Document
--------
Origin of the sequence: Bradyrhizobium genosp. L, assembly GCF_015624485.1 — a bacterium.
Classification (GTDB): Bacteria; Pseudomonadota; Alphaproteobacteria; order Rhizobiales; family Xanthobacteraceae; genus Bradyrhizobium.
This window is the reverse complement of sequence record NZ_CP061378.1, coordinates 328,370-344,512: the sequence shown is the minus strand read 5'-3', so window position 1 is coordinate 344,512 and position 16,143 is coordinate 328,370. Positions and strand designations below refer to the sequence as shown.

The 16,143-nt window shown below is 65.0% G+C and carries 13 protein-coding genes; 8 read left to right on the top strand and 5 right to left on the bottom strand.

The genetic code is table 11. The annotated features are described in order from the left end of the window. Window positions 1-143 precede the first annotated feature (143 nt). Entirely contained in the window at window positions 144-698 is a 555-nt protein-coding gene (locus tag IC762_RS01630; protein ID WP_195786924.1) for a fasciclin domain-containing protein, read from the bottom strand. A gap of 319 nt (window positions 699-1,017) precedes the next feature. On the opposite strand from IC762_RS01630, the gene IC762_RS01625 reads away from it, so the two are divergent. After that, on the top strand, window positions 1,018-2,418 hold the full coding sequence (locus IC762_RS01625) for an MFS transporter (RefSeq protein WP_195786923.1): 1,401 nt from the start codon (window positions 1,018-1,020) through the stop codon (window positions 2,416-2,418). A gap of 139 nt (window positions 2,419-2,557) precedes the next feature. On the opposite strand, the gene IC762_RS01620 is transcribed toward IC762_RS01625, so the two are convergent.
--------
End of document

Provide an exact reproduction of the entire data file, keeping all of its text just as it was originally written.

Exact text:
Origin of the sequence: Bradyrhizobium genosp. L, assembly GCF_015624485.1 — a bacterium.
Classification (GTDB): Bacteria; Pseudomonadota; Alphaproteobacteria; order Rhizobiales; family Xanthobacteraceae; genus Bradyrhizobium.
This window is the reverse complement of sequence record NZ_CP061378.1, coordinates 328,370-344,512: the sequence shown is the minus strand read 5'-3', so window position 1 is coordinate 344,512 and position 16,143 is coordinate 328,370. Positions and strand designations below refer to the sequence as shown.

The 16,143-nt window shown below is 65.0% G+C and carries 13 protein-coding genes; 8 read left to right on the top strand and 5 right to left on the bottom strand.

The genetic code is table 11. The annotated features are described in order from the left end of the window. Window positions 1-143 precede the first annotated feature (143 nt). Entirely contained in the window at window positions 144-698 is a 555-nt protein-coding gene (locus tag IC762_RS01630; protein ID WP_195786924.1) for a fasciclin domain-containing protein, read from the bottom strand. A gap of 319 nt (window positions 699-1,017) precedes the next feature. On the opposite strand from IC762_RS01630, the gene IC762_RS01625 reads away from it, so the two are divergent. After that, on the top strand, window positions 1,018-2,418 hold the full coding sequence (locus IC762_RS01625) for an MFS transporter (RefSeq protein WP_195786923.1): 1,401 nt from the start codon (window positions 1,018-1,020) through the stop codon (window positions 2,416-2,418). A gap of 139 nt (window positions 2,419-2,557) precedes the next feature. On the opposite strand, the gene IC762_RS01620 is transcribed toward IC762_RS01625, so the two are convergent.